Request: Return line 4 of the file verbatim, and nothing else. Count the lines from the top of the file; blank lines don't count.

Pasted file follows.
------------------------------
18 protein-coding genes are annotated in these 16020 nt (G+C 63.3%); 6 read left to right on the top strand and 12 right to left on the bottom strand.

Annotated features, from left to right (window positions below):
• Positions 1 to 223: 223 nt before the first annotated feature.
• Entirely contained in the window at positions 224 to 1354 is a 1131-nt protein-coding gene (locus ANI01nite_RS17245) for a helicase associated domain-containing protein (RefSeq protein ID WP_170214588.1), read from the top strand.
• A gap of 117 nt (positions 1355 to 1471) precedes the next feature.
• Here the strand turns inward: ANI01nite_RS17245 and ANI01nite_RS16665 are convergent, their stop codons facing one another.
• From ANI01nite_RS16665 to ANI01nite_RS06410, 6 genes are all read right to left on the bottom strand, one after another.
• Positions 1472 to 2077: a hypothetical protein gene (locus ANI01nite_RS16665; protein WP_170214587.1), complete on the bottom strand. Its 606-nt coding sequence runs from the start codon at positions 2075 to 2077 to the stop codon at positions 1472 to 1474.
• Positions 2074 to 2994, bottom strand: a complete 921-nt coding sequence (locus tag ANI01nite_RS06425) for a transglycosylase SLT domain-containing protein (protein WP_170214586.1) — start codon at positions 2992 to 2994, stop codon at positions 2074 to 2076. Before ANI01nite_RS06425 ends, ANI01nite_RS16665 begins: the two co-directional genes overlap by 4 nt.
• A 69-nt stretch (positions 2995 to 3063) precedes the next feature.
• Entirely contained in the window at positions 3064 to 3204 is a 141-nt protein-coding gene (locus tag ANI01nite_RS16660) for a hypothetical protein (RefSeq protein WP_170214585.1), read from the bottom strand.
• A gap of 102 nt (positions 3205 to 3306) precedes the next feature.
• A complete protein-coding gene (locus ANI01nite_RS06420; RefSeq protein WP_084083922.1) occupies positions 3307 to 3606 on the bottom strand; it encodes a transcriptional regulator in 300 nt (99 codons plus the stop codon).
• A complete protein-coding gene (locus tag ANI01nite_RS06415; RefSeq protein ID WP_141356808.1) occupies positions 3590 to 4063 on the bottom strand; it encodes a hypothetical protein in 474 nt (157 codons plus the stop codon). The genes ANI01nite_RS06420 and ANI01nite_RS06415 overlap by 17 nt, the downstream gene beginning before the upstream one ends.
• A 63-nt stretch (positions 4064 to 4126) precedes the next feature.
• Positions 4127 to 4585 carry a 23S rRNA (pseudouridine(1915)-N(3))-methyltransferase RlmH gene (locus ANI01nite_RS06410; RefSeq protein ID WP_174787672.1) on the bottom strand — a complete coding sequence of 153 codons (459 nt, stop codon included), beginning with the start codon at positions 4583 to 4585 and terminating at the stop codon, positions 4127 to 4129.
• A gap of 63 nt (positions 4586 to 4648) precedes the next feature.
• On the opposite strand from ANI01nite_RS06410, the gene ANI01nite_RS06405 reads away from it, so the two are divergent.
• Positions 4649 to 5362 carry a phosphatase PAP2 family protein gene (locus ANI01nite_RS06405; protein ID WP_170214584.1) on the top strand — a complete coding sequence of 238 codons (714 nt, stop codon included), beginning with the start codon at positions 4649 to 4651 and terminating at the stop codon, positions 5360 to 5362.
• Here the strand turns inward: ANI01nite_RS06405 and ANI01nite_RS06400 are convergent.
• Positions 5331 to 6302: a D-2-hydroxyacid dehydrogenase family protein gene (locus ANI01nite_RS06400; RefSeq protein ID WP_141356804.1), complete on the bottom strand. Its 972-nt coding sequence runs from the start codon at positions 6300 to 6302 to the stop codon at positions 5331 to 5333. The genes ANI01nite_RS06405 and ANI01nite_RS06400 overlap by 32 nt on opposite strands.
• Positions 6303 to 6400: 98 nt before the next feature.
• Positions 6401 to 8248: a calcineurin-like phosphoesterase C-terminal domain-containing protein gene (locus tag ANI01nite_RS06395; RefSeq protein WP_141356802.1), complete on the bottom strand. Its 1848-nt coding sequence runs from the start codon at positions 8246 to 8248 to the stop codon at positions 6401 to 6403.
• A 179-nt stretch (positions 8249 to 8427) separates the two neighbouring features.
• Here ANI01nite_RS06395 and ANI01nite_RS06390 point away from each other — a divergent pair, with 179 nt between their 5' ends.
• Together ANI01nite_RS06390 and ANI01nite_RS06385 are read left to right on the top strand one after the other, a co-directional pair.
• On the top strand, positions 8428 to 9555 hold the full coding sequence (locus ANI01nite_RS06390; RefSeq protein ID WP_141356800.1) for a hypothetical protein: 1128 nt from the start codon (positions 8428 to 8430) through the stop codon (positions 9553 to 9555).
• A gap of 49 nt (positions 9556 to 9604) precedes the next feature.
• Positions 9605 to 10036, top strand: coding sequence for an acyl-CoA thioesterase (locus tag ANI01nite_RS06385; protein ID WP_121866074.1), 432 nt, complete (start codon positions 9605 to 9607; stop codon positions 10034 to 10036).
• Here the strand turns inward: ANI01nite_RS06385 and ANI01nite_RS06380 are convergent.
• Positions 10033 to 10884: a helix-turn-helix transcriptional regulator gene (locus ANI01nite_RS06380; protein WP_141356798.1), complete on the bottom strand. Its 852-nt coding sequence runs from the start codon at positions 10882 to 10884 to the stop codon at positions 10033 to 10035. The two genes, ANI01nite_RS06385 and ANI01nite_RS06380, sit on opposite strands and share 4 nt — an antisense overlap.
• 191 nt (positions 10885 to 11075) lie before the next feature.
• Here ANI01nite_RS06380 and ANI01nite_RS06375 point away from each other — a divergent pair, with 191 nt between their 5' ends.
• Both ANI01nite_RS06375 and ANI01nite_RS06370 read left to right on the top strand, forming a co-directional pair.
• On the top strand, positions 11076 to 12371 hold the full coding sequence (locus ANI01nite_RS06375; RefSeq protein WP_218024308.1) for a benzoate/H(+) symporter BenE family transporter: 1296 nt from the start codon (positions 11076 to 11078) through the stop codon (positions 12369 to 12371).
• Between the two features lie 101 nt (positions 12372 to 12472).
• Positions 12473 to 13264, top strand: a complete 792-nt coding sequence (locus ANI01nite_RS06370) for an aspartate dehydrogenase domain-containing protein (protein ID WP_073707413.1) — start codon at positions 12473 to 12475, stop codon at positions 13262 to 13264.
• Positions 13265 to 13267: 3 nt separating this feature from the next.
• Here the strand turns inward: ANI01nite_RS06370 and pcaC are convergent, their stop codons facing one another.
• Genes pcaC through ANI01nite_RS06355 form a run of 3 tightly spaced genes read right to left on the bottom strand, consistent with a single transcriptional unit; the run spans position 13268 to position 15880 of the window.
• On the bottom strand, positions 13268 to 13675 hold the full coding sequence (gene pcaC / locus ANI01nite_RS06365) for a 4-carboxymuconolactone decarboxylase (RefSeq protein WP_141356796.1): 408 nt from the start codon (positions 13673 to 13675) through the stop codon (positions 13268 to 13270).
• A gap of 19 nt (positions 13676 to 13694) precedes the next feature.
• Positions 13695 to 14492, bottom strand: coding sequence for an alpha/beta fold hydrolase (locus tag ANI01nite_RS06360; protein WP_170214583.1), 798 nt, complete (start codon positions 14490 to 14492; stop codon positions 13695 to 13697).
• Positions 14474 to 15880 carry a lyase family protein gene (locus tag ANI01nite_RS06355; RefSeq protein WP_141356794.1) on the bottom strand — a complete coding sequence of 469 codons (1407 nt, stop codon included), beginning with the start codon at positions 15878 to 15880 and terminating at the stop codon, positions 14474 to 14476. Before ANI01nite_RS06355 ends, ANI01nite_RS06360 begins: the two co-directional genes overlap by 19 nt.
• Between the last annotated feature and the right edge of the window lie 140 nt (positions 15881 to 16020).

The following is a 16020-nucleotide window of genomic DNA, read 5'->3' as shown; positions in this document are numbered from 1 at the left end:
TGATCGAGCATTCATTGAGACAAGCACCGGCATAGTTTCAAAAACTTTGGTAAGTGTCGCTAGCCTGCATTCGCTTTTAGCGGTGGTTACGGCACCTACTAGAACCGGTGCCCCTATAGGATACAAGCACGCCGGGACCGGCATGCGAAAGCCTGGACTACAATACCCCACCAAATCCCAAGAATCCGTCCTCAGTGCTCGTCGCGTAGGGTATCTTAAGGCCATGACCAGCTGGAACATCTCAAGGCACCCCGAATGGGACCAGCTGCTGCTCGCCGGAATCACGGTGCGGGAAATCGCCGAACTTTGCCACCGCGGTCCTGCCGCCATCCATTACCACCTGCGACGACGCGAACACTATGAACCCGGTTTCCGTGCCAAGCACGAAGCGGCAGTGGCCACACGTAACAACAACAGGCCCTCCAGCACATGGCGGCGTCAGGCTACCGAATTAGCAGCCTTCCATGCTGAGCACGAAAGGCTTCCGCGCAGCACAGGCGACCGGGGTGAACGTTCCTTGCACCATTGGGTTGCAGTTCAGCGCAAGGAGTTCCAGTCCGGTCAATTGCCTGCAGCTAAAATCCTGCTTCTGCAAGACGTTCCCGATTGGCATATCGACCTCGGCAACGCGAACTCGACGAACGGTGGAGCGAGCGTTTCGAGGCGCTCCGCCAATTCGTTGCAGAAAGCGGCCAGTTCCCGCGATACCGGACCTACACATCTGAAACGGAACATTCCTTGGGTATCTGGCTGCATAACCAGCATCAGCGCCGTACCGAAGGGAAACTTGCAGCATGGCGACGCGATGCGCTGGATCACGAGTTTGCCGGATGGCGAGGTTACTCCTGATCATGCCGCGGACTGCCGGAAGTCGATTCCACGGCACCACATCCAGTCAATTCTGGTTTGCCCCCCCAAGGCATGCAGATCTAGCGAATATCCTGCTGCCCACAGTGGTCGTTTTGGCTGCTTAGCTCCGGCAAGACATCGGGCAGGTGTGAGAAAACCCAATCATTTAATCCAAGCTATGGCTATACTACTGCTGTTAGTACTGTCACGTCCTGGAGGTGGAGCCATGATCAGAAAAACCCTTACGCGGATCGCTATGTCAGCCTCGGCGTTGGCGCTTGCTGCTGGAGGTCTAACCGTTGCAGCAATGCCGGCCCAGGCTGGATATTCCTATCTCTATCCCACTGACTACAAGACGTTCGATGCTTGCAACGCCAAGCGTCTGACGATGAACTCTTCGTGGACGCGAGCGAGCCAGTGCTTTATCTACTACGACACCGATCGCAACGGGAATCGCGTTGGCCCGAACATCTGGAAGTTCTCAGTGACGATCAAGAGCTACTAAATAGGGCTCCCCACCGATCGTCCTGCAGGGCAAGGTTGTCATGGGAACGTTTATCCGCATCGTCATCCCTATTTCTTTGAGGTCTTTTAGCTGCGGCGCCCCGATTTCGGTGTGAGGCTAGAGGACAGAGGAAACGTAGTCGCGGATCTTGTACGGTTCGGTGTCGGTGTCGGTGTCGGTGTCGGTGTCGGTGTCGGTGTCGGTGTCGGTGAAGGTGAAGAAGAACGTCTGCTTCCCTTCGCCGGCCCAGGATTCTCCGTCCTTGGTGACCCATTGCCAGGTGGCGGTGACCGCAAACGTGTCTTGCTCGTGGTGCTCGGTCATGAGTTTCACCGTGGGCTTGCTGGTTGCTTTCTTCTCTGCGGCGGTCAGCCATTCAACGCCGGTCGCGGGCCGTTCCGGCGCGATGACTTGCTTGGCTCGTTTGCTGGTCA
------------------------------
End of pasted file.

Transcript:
• Entirely contained in the window at positions 224 to 1354 is a 1131-nt protein-coding gene (locus ANI01nite_RS17245) for a helicase associated domain-containing protein (RefSeq protein ID WP_170214588.1), read from the top strand.